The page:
The Criminal Justice and Human Rights pathway leads to an LLB Law (Hons) with Criminal Justice and Human Rights. This programme gives you the opportunity to obtain specialist knowledge and deepen your understanding of criminal justice and human rights, and their challenging interactions. Why study LLB Law with Criminal Justice and Human Rights at Goldsmiths
- Goldsmiths has a rich heritage of social awareness and engagement. You'll be part of an environment that champions human rights and social justice
- Not only is this a qualifying law degree, it has been developed in anticipation of the new Solicitors Qualifying Examinations (SQE). Training for these is integrated throughout the degree and you'll also have the option to take a specific SQE2 module in your final year
- LLB Law students have voted the Department of Law to be one of the best in the country. We’ve particularly excelled in areas including ‘intellectually stimulating curriculum’ and ‘programme management. The LLB law lays the foundation for all of our undergraduate teaching across the Department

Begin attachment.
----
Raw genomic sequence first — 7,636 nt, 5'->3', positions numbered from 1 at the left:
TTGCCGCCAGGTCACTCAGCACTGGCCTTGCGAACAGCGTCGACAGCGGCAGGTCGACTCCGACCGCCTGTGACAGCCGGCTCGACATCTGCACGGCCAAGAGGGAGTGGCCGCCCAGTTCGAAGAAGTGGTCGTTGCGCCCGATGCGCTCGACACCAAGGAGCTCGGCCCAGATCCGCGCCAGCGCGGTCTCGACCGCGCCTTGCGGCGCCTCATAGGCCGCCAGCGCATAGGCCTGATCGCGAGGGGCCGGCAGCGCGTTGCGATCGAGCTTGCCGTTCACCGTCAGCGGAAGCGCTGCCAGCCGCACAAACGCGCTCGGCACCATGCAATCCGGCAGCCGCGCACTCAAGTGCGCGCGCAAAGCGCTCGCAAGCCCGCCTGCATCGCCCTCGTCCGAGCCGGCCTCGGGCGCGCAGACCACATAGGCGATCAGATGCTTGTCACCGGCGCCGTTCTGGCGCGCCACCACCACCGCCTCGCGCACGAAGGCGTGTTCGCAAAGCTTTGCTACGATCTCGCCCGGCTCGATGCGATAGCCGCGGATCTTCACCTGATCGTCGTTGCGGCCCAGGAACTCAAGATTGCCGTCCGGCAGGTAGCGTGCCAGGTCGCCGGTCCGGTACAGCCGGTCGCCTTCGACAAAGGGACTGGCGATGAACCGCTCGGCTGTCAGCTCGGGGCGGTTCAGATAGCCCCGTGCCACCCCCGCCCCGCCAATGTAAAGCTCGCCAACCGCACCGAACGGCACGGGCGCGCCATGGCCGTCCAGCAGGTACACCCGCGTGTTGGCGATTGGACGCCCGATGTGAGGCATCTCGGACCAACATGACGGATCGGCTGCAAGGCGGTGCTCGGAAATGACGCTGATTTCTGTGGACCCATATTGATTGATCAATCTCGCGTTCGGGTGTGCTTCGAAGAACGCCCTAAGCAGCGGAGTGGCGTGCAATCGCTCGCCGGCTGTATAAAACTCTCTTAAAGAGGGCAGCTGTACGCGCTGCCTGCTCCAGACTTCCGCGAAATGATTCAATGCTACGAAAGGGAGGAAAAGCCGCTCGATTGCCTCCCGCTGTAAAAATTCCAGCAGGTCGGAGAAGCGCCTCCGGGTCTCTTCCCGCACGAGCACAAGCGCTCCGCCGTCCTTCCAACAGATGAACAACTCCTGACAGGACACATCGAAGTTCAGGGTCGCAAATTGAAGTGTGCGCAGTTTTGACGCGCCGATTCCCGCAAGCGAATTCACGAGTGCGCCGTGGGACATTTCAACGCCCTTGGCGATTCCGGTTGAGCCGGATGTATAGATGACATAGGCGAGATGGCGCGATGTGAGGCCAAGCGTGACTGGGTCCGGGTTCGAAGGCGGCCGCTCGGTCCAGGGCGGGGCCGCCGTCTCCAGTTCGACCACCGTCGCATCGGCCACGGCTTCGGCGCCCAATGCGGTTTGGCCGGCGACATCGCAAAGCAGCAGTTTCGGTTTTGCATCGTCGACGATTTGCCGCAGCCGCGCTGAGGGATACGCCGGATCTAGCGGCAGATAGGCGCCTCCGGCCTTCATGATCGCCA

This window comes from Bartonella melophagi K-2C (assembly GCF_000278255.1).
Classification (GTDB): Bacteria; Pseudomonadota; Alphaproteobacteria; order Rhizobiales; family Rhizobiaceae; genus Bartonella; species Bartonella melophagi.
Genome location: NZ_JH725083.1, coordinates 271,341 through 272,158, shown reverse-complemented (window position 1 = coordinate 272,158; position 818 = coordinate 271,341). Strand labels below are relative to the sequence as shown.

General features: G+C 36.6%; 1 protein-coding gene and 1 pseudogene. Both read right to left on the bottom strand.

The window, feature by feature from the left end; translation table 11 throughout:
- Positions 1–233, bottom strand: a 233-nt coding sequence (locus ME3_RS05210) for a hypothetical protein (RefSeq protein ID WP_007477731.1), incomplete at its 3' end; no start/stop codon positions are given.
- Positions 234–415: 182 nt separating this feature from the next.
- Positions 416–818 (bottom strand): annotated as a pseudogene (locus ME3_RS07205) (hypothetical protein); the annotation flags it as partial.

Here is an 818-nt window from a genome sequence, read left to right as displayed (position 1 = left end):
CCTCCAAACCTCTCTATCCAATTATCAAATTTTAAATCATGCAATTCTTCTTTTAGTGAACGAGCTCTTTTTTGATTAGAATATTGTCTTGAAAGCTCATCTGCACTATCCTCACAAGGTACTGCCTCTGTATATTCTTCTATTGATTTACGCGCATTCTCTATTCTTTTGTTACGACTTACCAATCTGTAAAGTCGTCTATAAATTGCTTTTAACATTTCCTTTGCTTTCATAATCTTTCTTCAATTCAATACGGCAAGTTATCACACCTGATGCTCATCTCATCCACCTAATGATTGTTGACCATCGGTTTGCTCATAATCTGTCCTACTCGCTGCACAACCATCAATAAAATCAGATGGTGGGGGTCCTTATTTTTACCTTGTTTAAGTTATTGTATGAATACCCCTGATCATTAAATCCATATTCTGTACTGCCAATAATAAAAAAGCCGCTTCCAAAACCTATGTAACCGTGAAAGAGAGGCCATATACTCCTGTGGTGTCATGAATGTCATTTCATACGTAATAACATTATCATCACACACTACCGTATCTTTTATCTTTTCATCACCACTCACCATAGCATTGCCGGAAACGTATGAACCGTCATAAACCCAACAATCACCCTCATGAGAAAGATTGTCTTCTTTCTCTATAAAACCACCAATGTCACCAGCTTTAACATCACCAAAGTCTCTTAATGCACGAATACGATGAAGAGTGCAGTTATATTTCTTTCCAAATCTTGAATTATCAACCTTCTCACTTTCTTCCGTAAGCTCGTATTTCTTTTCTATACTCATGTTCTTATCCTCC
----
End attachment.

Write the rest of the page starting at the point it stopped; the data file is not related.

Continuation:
- This degree is active. You won't just be sitting and reading, you'll learn problem-solving, debating and advocating through a range of experiential learning, extra-curricular and professional development activities, on campus and beyond
- You will gain systematic knowledge and understanding of criminal justice and human rights theory and practice, and be equipped with the ability to critically engage with core debates in these areas
- The programme will provide you with the conceptual and methodological tools required to analyse and explore the ideas, actors, and practices central to criminal justice and human rights law